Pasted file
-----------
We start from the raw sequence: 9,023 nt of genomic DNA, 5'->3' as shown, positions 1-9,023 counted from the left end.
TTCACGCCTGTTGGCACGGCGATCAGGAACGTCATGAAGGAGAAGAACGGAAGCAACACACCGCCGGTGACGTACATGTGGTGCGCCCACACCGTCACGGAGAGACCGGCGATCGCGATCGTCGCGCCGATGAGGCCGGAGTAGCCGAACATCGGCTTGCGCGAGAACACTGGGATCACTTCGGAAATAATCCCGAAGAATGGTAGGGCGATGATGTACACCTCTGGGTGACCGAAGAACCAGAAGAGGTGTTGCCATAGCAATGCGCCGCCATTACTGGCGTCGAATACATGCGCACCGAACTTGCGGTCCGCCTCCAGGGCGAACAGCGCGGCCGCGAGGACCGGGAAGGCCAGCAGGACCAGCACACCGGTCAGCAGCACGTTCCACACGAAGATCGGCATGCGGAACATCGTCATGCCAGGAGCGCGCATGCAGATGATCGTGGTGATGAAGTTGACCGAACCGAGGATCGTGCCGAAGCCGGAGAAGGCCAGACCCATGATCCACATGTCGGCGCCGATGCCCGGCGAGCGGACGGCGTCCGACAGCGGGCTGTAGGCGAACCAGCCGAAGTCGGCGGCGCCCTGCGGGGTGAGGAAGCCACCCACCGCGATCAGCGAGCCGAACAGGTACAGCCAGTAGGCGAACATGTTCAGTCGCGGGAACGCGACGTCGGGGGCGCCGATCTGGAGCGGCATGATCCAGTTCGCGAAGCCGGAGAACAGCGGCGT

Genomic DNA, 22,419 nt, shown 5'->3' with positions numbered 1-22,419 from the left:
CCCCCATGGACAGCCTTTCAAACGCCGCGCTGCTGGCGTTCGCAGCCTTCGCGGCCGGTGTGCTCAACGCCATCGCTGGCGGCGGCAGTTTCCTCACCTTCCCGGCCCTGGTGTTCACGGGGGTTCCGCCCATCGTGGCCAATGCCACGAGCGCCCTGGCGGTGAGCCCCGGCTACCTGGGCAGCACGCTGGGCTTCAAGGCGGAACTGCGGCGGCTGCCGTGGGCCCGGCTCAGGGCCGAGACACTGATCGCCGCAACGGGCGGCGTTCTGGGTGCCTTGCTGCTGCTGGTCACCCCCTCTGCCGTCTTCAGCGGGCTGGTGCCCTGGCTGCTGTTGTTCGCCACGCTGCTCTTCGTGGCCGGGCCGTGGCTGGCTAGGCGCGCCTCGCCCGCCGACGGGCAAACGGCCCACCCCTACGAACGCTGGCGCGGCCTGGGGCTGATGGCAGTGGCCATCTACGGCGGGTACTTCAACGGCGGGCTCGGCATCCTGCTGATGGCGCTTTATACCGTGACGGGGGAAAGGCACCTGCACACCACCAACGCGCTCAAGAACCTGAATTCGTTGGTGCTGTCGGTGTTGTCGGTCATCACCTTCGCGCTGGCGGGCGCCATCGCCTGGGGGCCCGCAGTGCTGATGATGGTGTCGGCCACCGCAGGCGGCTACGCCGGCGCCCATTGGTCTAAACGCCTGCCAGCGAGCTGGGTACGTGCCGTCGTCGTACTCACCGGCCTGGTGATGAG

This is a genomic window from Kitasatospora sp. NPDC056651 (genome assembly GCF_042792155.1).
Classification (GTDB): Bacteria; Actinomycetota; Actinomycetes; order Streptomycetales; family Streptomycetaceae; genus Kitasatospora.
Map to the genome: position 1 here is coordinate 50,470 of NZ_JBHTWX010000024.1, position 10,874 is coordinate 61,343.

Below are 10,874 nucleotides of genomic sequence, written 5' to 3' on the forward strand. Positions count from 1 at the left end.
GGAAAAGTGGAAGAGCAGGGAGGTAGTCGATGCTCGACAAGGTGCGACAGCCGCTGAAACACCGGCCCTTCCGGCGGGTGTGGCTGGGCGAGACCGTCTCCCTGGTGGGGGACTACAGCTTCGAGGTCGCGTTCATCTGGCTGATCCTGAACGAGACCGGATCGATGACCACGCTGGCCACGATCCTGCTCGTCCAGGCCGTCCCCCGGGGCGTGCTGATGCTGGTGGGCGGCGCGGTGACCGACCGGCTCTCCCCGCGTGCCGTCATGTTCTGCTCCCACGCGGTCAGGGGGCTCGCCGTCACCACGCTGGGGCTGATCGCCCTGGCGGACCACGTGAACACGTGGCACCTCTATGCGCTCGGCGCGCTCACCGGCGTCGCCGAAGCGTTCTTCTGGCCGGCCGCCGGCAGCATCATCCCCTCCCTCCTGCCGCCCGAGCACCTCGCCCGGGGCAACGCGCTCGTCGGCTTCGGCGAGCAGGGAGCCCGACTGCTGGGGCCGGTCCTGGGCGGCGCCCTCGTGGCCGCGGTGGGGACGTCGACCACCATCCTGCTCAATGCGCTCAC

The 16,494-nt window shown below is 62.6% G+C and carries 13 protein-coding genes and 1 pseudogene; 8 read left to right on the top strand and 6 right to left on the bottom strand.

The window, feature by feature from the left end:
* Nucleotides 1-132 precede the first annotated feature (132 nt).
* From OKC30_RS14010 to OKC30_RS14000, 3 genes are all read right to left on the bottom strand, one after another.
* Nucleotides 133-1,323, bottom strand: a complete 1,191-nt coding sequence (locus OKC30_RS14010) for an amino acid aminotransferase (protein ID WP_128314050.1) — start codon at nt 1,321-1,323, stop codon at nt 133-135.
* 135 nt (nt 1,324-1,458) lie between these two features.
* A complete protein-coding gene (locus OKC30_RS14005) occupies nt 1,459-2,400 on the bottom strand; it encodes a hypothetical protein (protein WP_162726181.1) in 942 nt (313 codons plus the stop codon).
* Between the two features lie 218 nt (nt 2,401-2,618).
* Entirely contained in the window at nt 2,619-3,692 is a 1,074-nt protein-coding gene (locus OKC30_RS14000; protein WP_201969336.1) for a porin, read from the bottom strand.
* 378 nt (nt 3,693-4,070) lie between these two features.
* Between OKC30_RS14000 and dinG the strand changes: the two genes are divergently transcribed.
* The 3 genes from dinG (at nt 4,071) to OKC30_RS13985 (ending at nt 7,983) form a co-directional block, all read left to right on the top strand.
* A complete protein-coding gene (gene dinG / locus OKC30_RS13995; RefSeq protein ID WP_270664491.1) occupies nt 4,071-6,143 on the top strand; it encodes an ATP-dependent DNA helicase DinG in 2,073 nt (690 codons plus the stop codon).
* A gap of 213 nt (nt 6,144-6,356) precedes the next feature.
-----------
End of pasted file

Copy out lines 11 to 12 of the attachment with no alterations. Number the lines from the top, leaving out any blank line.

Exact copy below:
The window, feature by feature from the left end:
* Nucleotides 1-132 precede the first annotated feature (132 nt).